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Happier Days at NATPE

TV stars, big-name executives and drag queens graced the floor at the annual gathering of the National Association of Television Program Executives in Las Vegas last week, making the convention seem more like the huge party it has been in years past.

Attendees thronged King World's booth to meet the cast of Everybody Loves Raymond, while Twentieth's suite was crowded with executives looking to shake hands with 24
star Kiefer Sutherland. Drag queens were auditioning for a cooking show—that, somehow, was the concept.

Compared with last year's moribund show in New Orleans, this year's gathering was more festive, and several syndicators reported that significant business was written.

"I'm getting a very good reaction," said NATPE President and CEO Rick Feldman as the first show under his command wound down. "People have been very enthusiastic and supportive. It's the best environment they can remember in a long time, and it's a good starting place as we change with the business." NATPE held off announcing attendance, but it was likely a little larger than the 7,000 or so who attended the 2003 show.

One group missing from the speakers' list: Washington politicians and regulators. But that was more a scheduling issue than a deliberate decision, sources said.

There were fewer sessions generally, giving attendees more time to visit the floor and suites. With consolidation, it's unlikely the show will ever return to its former craziness, but syndication executives were kept busy on the floor and in hotel suites.

"This was definitely worth our time," said Paramount Executive Vice President of Sales Mark Dvornik. "Anytime we spend that much time with our clients, it's worth our time. And it exceeded my expectations as far as traffic and volume of business written is concerned."

The convention floor seemed crowded Sunday and Monday.

Show-producer wannabes might not all agree. NATPE organized a pitch tent for nascent TV makers. They began lining up at 8 a.m. on the first day of the three-day show, just to sign the list to get a chance to make their pitch. Only 90 made the cut.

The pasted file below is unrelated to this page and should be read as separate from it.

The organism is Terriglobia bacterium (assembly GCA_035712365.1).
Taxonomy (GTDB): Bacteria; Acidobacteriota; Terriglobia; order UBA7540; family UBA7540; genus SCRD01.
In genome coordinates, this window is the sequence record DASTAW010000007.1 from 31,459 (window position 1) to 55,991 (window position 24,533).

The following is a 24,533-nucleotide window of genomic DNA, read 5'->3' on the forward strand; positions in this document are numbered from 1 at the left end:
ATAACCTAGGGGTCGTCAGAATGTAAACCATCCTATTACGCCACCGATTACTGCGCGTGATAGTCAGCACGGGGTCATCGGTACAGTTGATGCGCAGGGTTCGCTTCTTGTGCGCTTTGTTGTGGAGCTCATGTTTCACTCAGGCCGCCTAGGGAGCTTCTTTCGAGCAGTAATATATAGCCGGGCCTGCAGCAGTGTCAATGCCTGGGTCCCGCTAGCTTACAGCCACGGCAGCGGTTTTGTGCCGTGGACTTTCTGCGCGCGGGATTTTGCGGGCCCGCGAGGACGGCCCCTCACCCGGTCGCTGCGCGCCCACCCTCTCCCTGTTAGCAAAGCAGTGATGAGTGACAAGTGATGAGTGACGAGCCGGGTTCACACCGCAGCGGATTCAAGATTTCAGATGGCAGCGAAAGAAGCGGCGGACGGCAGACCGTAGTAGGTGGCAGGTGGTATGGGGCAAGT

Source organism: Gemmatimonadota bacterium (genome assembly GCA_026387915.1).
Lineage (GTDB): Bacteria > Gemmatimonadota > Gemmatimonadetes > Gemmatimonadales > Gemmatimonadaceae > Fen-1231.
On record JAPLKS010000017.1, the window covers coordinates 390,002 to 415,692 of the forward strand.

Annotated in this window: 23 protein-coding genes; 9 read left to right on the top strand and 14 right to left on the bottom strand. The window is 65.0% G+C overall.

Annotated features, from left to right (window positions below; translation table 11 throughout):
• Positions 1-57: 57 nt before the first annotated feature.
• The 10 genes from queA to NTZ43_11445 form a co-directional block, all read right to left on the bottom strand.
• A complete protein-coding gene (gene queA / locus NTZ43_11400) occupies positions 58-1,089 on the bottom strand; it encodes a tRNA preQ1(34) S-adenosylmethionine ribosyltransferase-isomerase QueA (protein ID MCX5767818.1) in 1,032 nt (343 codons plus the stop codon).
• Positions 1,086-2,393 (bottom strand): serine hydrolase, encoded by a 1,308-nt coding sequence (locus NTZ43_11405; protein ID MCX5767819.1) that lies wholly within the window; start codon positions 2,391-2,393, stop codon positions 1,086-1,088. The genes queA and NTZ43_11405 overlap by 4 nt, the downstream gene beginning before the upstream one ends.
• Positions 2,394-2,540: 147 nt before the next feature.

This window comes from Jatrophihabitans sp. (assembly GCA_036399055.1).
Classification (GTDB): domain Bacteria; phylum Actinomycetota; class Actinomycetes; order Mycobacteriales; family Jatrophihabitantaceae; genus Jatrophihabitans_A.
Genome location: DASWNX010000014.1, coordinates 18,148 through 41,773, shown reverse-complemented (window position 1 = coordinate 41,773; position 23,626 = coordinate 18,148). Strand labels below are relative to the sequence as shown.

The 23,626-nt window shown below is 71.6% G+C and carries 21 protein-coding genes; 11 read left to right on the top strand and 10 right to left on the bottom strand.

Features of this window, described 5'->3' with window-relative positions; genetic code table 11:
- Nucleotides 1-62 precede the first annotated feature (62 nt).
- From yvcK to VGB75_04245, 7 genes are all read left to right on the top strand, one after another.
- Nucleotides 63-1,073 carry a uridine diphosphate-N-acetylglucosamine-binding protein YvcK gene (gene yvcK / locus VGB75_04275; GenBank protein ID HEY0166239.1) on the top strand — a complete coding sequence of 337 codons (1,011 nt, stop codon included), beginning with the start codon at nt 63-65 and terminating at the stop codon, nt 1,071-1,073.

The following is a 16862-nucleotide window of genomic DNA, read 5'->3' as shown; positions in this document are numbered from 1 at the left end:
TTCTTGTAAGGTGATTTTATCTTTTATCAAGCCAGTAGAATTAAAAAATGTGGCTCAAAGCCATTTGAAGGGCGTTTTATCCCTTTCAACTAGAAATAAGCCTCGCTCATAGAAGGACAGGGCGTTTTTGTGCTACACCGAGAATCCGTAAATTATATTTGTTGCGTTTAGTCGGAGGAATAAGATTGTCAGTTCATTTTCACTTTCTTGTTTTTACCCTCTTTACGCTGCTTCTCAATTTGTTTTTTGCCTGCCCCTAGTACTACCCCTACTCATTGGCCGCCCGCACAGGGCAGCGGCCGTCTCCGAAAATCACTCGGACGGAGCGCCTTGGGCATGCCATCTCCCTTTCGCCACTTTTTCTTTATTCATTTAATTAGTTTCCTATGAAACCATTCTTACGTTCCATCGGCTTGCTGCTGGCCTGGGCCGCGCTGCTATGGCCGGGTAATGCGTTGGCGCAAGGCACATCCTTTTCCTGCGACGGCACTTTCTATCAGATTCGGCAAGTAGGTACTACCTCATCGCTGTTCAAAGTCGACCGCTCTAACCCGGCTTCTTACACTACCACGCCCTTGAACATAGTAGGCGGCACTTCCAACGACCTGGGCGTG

For more established players, logistics were convenient, with the hotel suites in the Venetian not far from the show floor in the Sands Expo Center.

With Sony, NBC, King World, Universal and Carsey-Werner-Mandabach anchoring the floor, attendees had reasons to hang out there. Many top executives strolled the aisles, including CBS Chairman and CEO Leslie Moonves, King World CEO Roger King, Fox Cable Group CEO Tony Vinciquerra, NBC Enterprises President Ed Wilson, Tribune Entertainment President Dick Askin, and Sony Pictures Television President Steve Mosko.

Up in the suites, executives from Warner Bros., Twentieth, Buena Vista and Paramount held meetings and did business. With the suites located around a single hub on the third floor at the Venetian, it was much easier for attendees to get what they came for, and most syndicators were happy with whatever setup they chose. Ironically, Roger King complained that the floor was "too noisy." Last year in New Orleans, everybody complained that it was too quiet.

The trick for NATPE will be to get the same setup or something better for next year. While Las Vegas is an almost ideal location, many other trade organizations think so, too, and it may be tough for NATPE to get a reasonable deal there. The association is looking at holding the convention in other cities, including Miami and San Diego.

"Before I make any decisions about next year," Feldman says, "I have to assess what worked and what didn't work."

Big cities, like Los Angeles or New York, are unlikely candidates because they don't offer a convention center located close enough to hotel suites.

The other trick will be to keep at least some of the majors on the show floor, because they drive traffic for smaller companies. Warner Bros., Paramount and Buena Vista show no indication of wanting to leave the suites. NATPE will need to work to keep the other majors on the floor.